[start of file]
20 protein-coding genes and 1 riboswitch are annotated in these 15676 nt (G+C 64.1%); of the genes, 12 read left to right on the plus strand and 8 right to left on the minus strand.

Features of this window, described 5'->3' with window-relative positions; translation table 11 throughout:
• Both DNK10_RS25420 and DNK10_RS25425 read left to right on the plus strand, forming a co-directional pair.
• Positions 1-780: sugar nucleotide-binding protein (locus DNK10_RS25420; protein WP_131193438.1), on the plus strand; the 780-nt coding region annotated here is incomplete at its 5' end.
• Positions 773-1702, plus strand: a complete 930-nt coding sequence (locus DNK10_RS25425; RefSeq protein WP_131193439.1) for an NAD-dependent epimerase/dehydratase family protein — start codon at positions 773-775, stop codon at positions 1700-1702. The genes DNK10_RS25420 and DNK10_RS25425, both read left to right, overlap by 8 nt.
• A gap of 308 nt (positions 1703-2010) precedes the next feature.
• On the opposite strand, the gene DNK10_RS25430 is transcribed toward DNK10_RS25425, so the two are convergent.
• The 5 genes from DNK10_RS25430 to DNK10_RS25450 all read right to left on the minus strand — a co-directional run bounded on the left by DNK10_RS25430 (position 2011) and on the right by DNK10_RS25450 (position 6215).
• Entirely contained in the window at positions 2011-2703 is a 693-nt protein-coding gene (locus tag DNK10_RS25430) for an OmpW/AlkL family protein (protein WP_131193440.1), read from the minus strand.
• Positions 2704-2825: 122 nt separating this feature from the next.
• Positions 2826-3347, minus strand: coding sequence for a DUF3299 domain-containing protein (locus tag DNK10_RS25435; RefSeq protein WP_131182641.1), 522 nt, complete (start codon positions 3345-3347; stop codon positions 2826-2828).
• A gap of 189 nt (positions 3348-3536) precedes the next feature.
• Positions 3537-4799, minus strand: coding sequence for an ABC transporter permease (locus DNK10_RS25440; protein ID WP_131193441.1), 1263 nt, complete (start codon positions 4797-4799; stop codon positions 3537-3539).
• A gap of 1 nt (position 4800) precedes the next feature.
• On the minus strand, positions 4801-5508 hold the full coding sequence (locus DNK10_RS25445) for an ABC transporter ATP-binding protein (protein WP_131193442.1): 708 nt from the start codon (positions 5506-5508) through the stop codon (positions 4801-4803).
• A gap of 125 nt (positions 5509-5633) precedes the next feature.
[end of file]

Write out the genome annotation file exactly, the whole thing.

20 protein-coding genes and 1 riboswitch are annotated in these 15676 nt (G+C 64.1%); of the genes, 12 read left to right on the plus strand and 8 right to left on the minus strand.

Features of this window, described 5'->3' with window-relative positions; translation table 11 throughout:
• Both DNK10_RS25420 and DNK10_RS25425 read left to right on the plus strand, forming a co-directional pair.
• Positions 1-780: sugar nucleotide-binding protein (locus DNK10_RS25420; protein WP_131193438.1), on the plus strand; the 780-nt coding region annotated here is incomplete at its 5' end.
• Positions 773-1702, plus strand: a complete 930-nt coding sequence (locus DNK10_RS25425; RefSeq protein WP_131193439.1) for an NAD-dependent epimerase/dehydratase family protein — start codon at positions 773-775, stop codon at positions 1700-1702. The genes DNK10_RS25420 and DNK10_RS25425, both read left to right, overlap by 8 nt.
• A gap of 308 nt (positions 1703-2010) precedes the next feature.
• On the opposite strand, the gene DNK10_RS25430 is transcribed toward DNK10_RS25425, so the two are convergent.
• The 5 genes from DNK10_RS25430 to DNK10_RS25450 all read right to left on the minus strand — a co-directional run bounded on the left by DNK10_RS25430 (position 2011) and on the right by DNK10_RS25450 (position 6215).
• Entirely contained in the window at positions 2011-2703 is a 693-nt protein-coding gene (locus tag DNK10_RS25430) for an OmpW/AlkL family protein (protein WP_131193440.1), read from the minus strand.
• Positions 2704-2825: 122 nt separating this feature from the next.
• Positions 2826-3347, minus strand: coding sequence for a DUF3299 domain-containing protein (locus tag DNK10_RS25435; RefSeq protein WP_131182641.1), 522 nt, complete (start codon positions 3345-3347; stop codon positions 2826-2828).
• A gap of 189 nt (positions 3348-3536) precedes the next feature.
• Positions 3537-4799, minus strand: coding sequence for an ABC transporter permease (locus DNK10_RS25440; protein ID WP_131193441.1), 1263 nt, complete (start codon positions 4797-4799; stop codon positions 3537-3539).
• A gap of 1 nt (position 4800) precedes the next feature.
• On the minus strand, positions 4801-5508 hold the full coding sequence (locus DNK10_RS25445) for an ABC transporter ATP-binding protein (protein WP_131193442.1): 708 nt from the start codon (positions 5506-5508) through the stop codon (positions 4801-4803).
• A gap of 125 nt (positions 5509-5633) precedes the next feature.